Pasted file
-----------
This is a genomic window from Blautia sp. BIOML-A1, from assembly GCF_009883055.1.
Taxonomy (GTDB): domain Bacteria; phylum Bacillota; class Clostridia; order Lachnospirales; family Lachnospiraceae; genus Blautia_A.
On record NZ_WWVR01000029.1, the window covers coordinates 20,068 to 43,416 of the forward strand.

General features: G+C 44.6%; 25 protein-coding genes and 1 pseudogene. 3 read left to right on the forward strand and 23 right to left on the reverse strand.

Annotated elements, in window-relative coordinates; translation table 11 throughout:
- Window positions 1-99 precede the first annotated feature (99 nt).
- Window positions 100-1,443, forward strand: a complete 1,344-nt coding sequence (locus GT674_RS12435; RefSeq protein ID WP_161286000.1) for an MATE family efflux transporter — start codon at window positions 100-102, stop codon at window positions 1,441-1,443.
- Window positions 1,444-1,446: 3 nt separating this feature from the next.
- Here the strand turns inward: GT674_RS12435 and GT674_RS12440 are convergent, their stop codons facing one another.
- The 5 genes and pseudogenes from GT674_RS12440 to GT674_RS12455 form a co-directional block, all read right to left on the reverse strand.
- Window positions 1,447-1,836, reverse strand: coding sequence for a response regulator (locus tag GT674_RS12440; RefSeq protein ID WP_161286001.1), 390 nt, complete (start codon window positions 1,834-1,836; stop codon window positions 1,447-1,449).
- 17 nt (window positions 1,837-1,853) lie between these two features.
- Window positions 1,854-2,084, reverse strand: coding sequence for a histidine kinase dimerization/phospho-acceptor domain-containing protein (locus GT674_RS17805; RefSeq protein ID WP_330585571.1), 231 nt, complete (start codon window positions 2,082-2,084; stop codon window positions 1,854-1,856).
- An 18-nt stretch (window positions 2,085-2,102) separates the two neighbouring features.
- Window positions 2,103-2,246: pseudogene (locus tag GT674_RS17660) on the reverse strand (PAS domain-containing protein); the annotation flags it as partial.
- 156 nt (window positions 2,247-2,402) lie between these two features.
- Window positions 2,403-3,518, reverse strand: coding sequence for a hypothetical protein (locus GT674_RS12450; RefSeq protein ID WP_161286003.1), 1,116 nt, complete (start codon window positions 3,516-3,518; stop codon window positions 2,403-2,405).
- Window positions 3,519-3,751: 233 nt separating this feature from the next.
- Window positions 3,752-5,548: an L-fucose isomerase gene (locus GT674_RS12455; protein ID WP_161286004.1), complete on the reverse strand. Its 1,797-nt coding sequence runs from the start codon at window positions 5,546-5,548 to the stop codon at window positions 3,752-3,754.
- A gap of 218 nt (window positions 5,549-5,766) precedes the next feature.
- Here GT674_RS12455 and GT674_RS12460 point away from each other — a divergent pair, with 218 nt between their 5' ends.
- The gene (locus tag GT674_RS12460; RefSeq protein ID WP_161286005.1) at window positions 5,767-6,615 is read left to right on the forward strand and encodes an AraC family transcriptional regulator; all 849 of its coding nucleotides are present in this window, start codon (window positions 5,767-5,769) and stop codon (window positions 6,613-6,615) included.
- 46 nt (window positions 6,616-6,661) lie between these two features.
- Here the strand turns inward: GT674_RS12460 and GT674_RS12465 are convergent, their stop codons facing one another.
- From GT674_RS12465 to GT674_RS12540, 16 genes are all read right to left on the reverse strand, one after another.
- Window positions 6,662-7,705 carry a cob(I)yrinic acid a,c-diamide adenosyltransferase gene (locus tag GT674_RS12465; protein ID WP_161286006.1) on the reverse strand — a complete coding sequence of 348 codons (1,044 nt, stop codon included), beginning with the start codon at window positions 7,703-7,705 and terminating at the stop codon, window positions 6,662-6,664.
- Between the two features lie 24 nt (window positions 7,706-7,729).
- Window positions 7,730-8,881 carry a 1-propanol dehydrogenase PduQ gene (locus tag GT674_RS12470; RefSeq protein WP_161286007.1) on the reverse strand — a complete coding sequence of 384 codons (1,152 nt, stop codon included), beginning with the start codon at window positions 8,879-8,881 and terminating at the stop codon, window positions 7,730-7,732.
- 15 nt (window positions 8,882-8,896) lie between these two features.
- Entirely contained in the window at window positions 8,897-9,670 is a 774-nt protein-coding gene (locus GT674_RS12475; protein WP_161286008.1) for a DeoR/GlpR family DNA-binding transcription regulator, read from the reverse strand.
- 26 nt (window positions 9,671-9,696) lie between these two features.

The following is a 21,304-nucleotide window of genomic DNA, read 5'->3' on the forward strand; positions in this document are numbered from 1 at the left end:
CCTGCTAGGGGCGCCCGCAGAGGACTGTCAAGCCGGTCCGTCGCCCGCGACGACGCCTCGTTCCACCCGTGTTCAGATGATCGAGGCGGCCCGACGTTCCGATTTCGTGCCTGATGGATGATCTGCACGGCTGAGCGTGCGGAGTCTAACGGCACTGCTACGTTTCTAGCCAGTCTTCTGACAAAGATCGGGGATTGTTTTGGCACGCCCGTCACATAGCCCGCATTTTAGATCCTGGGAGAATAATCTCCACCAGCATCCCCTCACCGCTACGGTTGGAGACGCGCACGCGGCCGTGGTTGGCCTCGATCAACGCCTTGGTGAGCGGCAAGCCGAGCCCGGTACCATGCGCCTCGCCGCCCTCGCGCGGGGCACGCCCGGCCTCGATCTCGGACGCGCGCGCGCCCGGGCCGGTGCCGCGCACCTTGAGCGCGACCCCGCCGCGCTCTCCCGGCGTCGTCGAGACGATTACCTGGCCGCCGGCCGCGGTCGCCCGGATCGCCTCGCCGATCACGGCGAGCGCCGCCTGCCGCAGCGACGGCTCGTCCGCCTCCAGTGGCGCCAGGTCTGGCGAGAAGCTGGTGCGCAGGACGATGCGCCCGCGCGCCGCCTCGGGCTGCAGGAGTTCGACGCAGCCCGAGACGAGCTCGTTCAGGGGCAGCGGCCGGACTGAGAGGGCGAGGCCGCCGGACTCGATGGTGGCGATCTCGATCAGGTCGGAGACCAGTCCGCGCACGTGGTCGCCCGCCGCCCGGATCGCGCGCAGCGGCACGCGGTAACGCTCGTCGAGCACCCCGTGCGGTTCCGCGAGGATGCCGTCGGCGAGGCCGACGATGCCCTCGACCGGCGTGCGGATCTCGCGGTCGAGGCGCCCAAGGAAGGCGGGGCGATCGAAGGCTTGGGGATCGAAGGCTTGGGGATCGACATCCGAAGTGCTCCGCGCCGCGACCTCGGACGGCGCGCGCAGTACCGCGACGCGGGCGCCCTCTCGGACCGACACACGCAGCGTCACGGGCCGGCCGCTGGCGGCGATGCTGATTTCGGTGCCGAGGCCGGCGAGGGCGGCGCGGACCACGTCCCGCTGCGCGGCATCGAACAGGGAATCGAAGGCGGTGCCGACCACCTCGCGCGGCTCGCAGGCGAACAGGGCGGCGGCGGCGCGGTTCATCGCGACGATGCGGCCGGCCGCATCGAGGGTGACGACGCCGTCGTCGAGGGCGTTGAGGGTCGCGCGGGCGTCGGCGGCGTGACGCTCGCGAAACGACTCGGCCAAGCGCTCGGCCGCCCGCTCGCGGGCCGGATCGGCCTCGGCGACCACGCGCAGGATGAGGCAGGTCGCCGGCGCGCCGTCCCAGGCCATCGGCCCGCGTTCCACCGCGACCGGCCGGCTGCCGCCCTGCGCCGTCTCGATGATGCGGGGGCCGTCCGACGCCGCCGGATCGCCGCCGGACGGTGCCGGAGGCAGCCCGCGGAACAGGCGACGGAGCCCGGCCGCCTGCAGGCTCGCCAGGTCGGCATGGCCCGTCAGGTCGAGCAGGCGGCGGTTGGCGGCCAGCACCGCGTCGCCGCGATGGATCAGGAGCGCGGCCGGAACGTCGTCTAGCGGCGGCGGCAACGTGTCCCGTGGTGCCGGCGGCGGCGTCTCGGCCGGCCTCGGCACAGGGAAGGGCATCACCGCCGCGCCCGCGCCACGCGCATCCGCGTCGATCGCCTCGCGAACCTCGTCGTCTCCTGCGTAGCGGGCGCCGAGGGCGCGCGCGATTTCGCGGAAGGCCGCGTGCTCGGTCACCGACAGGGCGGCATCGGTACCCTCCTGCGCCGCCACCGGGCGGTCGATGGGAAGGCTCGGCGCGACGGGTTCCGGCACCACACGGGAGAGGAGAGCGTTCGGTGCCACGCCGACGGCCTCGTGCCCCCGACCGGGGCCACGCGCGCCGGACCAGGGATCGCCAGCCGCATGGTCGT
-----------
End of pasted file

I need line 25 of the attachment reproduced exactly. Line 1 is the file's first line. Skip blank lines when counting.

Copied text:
- From GT674_RS12465 to GT674_RS12540, 16 genes are all read right to left on the reverse strand, one after another.